The ability of fish to maneuver in tight places, perform stable high acceleration maneuvers, and hover efficiently has inspired the development of underwater robots propelled by flexible fins mimicking those of fish. In general, fin propulsion is a challenging fluid-structure interaction (FSI) problem characterized by large structural deformation and strong added-mass effect. It was recently reported that a simplified computational model using the vortex panel method for the fluid flow is not able to accurately predict thrust generation. In this work, a high-fidelity, fluid-structure coupled computational framework is applied to predict the propulsive performance of a series of biomimetic fins of various dimensions, shapes, and stiffness. This computational framework couples a three-dimensional finite-volume Navier-Stokes computational fluid dynamics (CFD) solver and a nonlinear, finite-element computational structural dynamics (CSD) solver in a partitioned procedure. The large motion and deformation of the fluid-structure interface is handled using a validated, state-of-the-art embedded boundary method. The notorious numerical added-mass effect, that is, a numerical instability issue commonly encountered in FSI simulations involving incompressible fluid flows and light (compared to fluid) structures, is suppressed by accounting for water compressibility in the CFD model and applying a low-Mach preconditioner in the CFD solver. Both one-way and two-way coupled simulations are performed for a series of flexible fins with different thickness. Satisfactory agreement between the simulation prediction and the corresponding experimental data is achieved.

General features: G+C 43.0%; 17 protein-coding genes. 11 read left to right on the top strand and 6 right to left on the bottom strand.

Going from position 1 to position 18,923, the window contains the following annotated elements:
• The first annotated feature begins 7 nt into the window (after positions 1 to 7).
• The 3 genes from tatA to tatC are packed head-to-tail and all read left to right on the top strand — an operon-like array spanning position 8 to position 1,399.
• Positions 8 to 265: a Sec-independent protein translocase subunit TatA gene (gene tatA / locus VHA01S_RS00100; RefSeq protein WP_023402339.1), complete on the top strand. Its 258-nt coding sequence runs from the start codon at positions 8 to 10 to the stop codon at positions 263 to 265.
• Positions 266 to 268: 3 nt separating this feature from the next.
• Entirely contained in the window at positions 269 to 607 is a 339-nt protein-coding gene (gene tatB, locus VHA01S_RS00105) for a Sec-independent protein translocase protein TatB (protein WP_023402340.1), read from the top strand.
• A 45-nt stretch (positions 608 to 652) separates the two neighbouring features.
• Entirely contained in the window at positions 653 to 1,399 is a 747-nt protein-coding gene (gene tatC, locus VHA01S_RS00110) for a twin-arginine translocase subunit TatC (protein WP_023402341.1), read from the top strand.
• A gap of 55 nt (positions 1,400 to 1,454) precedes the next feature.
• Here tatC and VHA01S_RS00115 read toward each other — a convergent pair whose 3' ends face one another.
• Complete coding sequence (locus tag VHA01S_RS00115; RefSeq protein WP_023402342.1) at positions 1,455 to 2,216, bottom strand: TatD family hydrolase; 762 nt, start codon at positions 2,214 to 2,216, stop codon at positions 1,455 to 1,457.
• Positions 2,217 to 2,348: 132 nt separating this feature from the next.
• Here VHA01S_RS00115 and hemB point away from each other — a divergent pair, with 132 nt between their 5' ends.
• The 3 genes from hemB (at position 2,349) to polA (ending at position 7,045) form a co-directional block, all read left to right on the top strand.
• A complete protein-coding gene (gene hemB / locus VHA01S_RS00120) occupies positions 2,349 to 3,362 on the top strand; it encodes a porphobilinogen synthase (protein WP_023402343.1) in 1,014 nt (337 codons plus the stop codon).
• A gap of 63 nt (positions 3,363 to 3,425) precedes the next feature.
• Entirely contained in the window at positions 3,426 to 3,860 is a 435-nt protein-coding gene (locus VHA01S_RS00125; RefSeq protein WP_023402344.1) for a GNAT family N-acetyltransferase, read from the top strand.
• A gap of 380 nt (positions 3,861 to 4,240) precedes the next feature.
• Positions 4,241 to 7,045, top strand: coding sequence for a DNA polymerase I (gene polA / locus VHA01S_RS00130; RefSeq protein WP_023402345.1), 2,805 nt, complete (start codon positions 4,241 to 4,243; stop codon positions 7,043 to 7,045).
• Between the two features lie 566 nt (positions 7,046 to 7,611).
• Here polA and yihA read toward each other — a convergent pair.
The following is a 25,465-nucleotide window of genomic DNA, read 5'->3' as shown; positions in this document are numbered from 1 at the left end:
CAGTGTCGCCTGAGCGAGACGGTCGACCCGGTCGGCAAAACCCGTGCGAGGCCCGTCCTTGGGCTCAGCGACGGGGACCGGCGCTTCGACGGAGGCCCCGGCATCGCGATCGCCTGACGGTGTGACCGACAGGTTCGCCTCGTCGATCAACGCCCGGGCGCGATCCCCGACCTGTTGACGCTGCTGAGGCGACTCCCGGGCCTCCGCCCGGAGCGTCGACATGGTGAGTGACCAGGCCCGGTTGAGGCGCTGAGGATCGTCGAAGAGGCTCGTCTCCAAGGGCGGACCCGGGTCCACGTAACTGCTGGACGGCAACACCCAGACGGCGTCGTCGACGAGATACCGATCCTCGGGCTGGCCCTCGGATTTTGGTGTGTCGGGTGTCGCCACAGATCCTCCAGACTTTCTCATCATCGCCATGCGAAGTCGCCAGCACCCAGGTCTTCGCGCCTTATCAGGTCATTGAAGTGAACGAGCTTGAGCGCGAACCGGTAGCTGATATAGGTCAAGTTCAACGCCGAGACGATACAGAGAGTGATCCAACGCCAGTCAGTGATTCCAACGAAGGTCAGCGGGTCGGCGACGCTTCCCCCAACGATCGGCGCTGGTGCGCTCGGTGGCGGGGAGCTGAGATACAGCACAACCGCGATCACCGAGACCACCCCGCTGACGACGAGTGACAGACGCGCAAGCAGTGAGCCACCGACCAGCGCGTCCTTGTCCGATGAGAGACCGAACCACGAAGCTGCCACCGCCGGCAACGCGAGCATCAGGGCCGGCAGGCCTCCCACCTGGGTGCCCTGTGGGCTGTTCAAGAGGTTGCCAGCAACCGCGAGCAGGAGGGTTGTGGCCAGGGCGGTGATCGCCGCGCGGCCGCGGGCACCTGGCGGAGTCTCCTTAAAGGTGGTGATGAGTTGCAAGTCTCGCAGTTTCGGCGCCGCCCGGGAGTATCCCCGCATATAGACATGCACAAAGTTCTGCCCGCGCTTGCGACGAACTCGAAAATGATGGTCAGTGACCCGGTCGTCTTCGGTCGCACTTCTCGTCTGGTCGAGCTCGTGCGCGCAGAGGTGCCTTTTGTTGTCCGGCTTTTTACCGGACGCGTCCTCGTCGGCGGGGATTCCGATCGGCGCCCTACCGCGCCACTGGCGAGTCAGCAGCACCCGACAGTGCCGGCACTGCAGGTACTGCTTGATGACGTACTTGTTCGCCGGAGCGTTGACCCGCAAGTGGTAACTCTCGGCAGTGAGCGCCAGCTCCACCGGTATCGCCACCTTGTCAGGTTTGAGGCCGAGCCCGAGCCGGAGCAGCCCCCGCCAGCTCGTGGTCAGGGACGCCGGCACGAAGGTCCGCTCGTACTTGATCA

High-Fidelity Fluid Structure Coupled Simulations for Underwater Propulsion Using Flexible Biomimetic Fins
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Chung, HJ, Kancharala, AK, Philen, MK, & Wang, KG. "High-Fidelity Fluid Structure Coupled Simulations for Underwater Propulsion Using Flexible Biomimetic Fins." Proceedings of the ASME 2015 34th International Conference on Ocean, Offshore and Arctic Engineering. Volume 7: Ocean Engineering. St. John’s, Newfoundland, Canada. May 31–June 5, 2015. V007T06A040. ASME. https://doi.org/10.1115/OMAE2015-41674
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